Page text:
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Harald Hardrada

King of Norway from 1046 to 1066
13th-century portrayal of Harald Hardrada, from The Life of King Edward the Confessor by the English chronicler Matthew Paris (c. 1200 – 1259).

Harald III of Norway (1015 – September 25, 1066) was born Harald Sigurðarson, but known as Harald Hardrada. He became rich as commander of the Varangian Guard of the Byzantine army. When Harald returned he fought and became king of Norway. He also fought to be king of Denmark but failed. He thought that he was the rightful heir to the throne of England. In 1066 he invaded England and fought and won the battle of Fulford. He was killed at the Battle of Stamford Bridge by the army of Harold Godwinson, the last Anglo-Saxon King of England.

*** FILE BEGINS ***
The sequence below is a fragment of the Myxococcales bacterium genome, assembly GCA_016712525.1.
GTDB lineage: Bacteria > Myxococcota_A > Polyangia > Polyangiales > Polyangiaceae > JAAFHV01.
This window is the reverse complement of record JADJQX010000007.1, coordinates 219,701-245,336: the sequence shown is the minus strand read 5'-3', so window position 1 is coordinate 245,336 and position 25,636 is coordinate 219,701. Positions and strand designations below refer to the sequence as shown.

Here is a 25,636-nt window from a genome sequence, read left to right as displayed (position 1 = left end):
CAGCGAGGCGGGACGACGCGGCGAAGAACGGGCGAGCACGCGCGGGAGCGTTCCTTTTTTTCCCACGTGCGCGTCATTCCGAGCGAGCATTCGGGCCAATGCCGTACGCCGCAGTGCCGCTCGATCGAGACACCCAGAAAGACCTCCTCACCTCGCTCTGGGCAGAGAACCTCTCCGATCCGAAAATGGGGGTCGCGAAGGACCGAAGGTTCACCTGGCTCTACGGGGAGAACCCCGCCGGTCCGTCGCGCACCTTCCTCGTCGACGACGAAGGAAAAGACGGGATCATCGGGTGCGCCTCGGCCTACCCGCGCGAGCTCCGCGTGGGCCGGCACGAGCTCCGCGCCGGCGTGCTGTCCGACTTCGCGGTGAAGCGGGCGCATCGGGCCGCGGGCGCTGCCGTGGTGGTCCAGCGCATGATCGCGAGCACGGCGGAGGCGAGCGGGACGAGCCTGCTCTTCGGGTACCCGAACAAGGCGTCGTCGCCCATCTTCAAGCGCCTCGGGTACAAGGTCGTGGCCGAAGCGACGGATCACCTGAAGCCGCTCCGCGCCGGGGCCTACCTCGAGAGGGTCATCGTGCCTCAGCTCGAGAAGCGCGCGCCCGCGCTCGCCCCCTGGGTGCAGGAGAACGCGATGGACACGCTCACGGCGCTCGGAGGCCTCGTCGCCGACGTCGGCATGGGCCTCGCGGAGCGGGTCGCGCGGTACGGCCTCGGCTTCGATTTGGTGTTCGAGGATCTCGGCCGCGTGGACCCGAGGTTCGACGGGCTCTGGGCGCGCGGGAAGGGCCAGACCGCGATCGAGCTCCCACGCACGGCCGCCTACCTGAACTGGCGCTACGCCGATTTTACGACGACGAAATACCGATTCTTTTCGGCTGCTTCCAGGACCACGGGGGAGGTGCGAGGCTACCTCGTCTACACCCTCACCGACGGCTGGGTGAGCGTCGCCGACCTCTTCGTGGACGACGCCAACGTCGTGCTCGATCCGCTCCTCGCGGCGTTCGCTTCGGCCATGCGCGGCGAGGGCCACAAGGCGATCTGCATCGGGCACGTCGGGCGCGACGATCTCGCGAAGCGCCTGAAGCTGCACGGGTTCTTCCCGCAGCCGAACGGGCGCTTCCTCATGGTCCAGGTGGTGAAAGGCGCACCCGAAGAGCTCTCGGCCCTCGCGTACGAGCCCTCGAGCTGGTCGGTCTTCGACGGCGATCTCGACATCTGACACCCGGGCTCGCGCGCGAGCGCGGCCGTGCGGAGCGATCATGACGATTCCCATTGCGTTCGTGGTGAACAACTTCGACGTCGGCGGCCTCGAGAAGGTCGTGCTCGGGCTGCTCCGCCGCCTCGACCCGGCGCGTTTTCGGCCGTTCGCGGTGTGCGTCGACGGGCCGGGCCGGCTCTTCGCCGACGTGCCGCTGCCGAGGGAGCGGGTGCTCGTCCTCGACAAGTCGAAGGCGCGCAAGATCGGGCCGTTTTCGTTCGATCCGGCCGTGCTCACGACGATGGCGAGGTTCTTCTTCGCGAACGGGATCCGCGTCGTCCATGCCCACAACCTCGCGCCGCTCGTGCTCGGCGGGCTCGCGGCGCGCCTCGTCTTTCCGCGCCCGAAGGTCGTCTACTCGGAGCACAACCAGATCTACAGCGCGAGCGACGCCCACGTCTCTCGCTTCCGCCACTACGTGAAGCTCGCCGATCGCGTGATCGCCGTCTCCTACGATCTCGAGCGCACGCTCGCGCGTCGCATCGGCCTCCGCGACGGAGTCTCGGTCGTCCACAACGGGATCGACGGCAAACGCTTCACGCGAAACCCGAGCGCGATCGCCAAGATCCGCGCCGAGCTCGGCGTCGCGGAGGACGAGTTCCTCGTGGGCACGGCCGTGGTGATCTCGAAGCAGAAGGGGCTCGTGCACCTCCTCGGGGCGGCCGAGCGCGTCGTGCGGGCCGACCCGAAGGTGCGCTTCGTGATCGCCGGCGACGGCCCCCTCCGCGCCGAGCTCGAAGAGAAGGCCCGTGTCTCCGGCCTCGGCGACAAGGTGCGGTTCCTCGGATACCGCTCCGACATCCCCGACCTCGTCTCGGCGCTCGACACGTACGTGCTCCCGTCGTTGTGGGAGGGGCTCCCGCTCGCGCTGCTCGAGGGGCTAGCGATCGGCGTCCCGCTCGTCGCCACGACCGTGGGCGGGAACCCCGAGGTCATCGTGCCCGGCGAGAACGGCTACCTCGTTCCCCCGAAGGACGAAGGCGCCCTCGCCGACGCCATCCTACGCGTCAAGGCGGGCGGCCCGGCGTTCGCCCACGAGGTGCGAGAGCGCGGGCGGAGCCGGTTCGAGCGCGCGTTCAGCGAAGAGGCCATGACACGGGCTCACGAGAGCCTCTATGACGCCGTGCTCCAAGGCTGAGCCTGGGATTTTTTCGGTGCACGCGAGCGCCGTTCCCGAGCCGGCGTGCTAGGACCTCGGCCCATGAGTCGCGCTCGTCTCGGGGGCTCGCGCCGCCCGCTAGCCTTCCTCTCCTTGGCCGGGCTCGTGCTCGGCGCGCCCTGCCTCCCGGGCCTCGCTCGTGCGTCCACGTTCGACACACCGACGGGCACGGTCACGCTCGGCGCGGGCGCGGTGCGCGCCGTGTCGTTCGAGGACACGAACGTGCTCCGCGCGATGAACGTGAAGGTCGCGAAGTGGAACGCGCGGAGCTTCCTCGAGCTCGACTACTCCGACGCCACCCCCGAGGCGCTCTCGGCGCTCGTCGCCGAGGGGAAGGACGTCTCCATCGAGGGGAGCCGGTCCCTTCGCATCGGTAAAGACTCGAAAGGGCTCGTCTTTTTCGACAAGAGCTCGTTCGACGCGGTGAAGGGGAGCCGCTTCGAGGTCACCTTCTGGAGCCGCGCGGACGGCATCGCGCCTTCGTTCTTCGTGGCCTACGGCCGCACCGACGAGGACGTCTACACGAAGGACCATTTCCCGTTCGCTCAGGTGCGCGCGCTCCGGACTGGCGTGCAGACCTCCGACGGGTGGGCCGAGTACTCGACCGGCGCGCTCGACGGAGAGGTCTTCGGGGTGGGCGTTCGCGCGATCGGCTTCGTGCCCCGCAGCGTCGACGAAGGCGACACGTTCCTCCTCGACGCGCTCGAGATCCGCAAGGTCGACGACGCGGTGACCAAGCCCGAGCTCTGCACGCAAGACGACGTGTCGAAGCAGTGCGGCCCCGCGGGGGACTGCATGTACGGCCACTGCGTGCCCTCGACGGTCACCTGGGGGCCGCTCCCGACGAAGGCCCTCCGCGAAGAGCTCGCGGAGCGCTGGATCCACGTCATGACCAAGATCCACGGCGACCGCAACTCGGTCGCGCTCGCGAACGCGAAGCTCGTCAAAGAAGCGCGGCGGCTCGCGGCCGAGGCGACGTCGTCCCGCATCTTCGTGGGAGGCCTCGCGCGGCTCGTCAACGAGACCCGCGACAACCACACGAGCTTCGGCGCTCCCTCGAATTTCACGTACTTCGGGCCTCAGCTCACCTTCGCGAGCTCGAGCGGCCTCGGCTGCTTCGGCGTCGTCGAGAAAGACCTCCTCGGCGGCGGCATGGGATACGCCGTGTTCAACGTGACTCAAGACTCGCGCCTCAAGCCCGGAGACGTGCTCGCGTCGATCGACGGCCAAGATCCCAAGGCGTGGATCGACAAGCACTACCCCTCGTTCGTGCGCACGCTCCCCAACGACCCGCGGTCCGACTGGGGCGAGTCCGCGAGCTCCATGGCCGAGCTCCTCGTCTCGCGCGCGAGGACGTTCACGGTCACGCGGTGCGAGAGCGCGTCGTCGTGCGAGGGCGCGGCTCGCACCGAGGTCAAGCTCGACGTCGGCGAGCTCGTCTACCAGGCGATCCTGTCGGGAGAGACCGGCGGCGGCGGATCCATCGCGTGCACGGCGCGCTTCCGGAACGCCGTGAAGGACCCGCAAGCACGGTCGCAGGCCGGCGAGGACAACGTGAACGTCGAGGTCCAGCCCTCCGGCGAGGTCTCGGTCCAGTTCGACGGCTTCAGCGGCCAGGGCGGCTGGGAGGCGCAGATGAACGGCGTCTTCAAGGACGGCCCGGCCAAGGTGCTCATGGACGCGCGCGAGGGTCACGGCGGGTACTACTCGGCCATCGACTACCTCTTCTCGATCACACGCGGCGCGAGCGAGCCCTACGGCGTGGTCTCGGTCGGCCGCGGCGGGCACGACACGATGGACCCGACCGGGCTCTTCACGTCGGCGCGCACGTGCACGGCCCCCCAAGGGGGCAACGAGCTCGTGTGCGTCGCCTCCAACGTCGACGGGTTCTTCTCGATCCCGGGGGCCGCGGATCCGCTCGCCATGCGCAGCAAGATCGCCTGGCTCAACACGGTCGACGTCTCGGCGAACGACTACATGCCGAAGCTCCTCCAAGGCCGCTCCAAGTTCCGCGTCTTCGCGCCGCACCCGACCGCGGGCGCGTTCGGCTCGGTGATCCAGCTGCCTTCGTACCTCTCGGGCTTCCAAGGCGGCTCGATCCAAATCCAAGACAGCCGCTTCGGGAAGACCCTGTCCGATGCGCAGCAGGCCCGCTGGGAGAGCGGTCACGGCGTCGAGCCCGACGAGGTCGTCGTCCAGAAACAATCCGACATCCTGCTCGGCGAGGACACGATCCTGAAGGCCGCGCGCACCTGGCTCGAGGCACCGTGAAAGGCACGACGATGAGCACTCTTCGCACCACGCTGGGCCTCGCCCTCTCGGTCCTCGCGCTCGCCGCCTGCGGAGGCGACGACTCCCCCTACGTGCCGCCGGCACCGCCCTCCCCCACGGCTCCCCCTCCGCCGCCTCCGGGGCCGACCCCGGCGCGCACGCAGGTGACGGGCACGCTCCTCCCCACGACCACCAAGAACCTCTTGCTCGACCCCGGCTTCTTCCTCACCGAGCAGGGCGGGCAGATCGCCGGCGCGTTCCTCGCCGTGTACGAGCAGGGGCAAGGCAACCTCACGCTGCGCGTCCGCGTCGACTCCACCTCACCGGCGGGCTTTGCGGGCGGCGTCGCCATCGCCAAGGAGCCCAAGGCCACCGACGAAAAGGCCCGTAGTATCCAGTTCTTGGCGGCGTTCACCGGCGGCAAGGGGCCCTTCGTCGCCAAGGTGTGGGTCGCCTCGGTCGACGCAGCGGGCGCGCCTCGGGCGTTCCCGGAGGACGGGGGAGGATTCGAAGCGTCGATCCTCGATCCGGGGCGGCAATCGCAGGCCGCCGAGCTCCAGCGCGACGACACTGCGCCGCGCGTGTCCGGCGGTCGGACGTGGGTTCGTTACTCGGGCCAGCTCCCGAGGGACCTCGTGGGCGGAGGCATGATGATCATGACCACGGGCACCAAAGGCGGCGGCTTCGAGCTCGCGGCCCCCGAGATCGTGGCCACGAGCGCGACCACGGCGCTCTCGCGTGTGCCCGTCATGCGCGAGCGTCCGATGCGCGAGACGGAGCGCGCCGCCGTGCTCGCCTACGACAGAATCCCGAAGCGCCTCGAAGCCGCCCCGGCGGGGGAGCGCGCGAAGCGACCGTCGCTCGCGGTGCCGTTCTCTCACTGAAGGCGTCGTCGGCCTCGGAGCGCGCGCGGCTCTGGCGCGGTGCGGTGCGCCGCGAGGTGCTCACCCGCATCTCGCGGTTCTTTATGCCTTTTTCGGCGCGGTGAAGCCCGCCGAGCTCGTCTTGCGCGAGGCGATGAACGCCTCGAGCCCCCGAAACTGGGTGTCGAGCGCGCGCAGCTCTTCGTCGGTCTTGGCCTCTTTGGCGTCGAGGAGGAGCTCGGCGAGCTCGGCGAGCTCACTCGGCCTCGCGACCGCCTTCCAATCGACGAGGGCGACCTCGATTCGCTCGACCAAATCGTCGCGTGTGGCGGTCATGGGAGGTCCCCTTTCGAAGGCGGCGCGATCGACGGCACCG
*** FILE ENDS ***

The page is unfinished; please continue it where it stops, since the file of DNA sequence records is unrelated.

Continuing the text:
In popular cultureEdit

Publications - which have some traits of fairytales[1] - by Snorri Sturluson (1178-1241), say that a Sami woman, Snøfrid married Harald Fairhair; furthermore, none of her children or grandchildren became kings; first when Harald Hardrada became a king, then her blood became part of the blood of the royal family.

ReferencesEdit

  1. Frode Korslund. "Stammor Snøfrid?" ["ancestress Snøfrid?] (2017-July-24) Klassekampen. p. 16. "Frode Korslund, cand. philol."